Judge Victor Valdivia never throws out anything. He's convinced his scratched-up copy of "Disco Duck" will be worth millions someday.
Our review of Hoarders: Season Two, Part One, published December 18th, 2010, is also available.
A fascinating look inside the lives of people whose inability to part with their belongings is out of control.
What, exactly, is the point of Hoarders? Is it supposed to serve as an examination of a serious psychological disorder? Mostly, it just seems to function as a geek-show oddity for people to gawk at and get grossed out. There are a few token gestures at addressing the psychological roots of hoarding and obsessive-compulsive disorder, but the show glosses over those in order to just traffic in the worst kind of cheap sensationalism.
Over seven episodes (compiled on two discs), Hoarders: The Complete Season One presents two cases per episode of people who have amassed collections of junk, trash, and, in one case, cats. These are not just some cluttered shelves, scattered belongings, or packed closets. We're talking wall-to-wall-to-ceiling mountains of stuff that prevents them from really enjoying any day-to-day activities like cooking, reading, or sleeping. Some hoarders archive piles and piles of food, even perishable items, without throwing any of it away or using it. Some collect scrap metal, cheap plastic gifts, or home improvement tools. One lady even amasses neighborhood cats, so many she doesn't even know the exact number (the final tally: nearly eighty). Many of them are facing turning points in their lives because of their hoarding, such as threatened eviction, loss of children and property, and even jail time. The Hoarders producers interview the hoarders, their families and friends, and, when relevant, law enforcement authorities, and then sends professional therapists and organizers to help the hoarders clean out their homes and attempt to reassess their lives.
This all sounds very helpful. At least, it would be, except that the timeframe for each case is all of two days. The show continuously harps on the idea that hoarding is a severe mental affliction, on par with addiction and schizophrenia. The interstitial titles say it, the therapists, psychologists, and organizers who appear say it, and the hoarders themselves say it. So what on earth is two days' work going to do? Two days isn't enough time, in virtually all of the cases, to even begin to clean out the necessary amount of clutter and garbage to save the hoarders from divorce/eviction/losing custody of their children/jail, let alone begin a necessary course of therapy to ensure that the hoarders attempt to change their lives.
The answer, of course, is that the timeframe isn't there to help the hoarders—it's there to help the show's producers. The accelerated time limit ensures plenty of camera-friendly tantrums, meltdowns, and near-fistfights. Forget the token gestures of deep meaning the show attempts-the text titles with somber music, the talking-head interviews with weeping relatives, the DVD set's ludicrously pompous liner notes—because this is nothing more than carefully designed train-wreck TV pure and simple. The hoarders are edited for maximum humiliation (Look! They're throwing tantrums over filthy garbage!), the houses are filmed for maximum titillation (Look! That hoarder is living in a house full of filthy garbage!), and the show comes off as so phony and contrived that it's entirely possible that some (many? all?) of the participants are hamming it up for the cameras. Of course, it's no surprise that given the time rush and general lack of in-depth analysis, exactly one of the profiled hoarders is actually helped, and there's even some doubt that he really counts as a hoarder rather than just a messy slob. God forbid that Hoarders' producers actually spend the time and money to profile one hoarder over an extended period of time to see how real therapy works; that would entail patience and sensitivity, two qualities the show sorely lacks. The only real winner here, apart from A&E, is the overpriced junk-hauling company 1-800-GOT-JUNK, whose hauling trucks are prominently featured in every episode, presumably as part of some sponsorship deal. Good to know the show's producers have their priorities in order.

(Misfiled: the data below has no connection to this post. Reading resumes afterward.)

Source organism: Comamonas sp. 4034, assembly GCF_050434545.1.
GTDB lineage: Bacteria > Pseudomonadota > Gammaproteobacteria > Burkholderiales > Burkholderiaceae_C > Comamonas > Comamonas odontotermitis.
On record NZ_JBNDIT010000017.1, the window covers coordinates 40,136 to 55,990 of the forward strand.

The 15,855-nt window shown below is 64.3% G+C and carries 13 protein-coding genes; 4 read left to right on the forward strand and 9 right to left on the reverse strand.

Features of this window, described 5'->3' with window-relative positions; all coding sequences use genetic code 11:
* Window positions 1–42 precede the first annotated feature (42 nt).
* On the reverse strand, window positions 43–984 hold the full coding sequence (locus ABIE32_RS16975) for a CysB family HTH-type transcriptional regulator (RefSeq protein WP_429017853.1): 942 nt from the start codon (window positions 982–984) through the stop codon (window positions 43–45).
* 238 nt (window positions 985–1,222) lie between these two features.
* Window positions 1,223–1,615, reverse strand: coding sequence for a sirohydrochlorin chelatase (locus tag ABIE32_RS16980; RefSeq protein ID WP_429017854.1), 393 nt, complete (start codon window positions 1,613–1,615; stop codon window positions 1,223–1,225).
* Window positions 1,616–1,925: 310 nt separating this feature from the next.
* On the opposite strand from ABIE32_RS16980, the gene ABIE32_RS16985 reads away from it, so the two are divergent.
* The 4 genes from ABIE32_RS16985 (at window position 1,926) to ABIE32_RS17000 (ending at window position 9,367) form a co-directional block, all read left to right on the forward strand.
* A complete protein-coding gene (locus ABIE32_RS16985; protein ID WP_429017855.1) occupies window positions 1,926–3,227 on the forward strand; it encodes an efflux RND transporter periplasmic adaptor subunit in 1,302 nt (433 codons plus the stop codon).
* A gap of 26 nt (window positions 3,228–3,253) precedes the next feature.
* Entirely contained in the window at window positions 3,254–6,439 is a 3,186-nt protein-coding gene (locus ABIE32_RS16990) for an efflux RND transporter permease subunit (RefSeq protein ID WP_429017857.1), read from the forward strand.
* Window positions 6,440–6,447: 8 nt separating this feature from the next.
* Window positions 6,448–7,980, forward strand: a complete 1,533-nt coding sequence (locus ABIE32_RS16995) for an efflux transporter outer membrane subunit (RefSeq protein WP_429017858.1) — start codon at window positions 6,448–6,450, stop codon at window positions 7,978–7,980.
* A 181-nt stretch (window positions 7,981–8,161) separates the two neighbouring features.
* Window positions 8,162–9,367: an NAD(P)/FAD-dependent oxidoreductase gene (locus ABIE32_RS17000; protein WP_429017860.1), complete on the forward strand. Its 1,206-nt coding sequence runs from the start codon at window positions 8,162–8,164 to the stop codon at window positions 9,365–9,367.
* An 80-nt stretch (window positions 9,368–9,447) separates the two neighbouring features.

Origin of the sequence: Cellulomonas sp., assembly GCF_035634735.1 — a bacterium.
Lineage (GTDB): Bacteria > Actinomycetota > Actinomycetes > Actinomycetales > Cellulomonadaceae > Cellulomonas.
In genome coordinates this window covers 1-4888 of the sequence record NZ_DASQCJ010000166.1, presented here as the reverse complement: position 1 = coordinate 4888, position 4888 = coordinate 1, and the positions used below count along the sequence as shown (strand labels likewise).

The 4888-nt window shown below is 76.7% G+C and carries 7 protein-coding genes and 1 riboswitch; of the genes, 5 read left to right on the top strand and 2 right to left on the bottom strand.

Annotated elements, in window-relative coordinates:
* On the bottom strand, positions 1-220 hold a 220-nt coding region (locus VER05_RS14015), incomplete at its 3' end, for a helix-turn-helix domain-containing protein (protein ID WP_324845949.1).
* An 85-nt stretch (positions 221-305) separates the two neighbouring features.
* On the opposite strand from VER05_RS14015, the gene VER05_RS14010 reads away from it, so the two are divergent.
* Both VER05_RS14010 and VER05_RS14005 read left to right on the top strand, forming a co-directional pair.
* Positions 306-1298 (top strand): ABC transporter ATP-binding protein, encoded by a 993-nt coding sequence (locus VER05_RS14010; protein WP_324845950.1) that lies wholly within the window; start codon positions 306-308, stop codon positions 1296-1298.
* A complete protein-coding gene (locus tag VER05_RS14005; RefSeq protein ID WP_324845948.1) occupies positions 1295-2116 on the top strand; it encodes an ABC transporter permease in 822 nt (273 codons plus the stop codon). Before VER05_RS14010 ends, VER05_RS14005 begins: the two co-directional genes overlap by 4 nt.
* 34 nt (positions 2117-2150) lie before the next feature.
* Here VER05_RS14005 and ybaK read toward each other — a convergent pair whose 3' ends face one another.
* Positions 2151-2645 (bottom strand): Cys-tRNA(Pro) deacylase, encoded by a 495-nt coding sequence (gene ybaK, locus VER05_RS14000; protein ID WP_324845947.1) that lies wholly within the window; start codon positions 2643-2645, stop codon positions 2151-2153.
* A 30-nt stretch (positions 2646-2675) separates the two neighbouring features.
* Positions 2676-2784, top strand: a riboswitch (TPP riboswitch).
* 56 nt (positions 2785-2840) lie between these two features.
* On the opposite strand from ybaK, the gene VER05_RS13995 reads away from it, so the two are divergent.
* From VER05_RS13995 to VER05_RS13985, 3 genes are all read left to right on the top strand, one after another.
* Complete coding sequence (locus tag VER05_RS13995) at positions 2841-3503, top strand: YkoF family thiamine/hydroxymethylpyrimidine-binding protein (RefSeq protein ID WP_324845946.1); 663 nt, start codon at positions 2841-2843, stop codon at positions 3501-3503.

What it comes down to is this: Hoarders is a fraud. If hoarding really is a mental disorder requiring serious medical help, then the show is shamefully exploiting psychologically disturbed people for cheap shock value and ratings while only pretending to help them. If the hoarders profiled here are really just fame whores who wanted to appear on TV for kicks, then the show is nothing more than Keeping Up with the Kardashians with significantly more rats, garbage, and human excrement (and at least E! doesn't pretend that the Kardashians' show is a thoughtful examination of a serious problem). In either case, Hoarders is easily one of the most revolting and unpleasant experiences ever captured on TV. There are almost no redeeming features here and no reason whatsoever for anyone to sit through this drivel. Which means, of course, that since Hoarders' first season set basic cable ratings records, A&E will make a mint. What was it P.T. Barnum said about the taste of the American public again?
The DVD is typical reality-show quality: non-anamorphic 1.78:1 transfer, stereo sound mix, both satisfactory. The set comes with additional footage (21:13), which mostly presents even more squalor and screaming for your, uh, delectation. Dig in. Or whatever.
Guilty of astoundingly crass exploitation.
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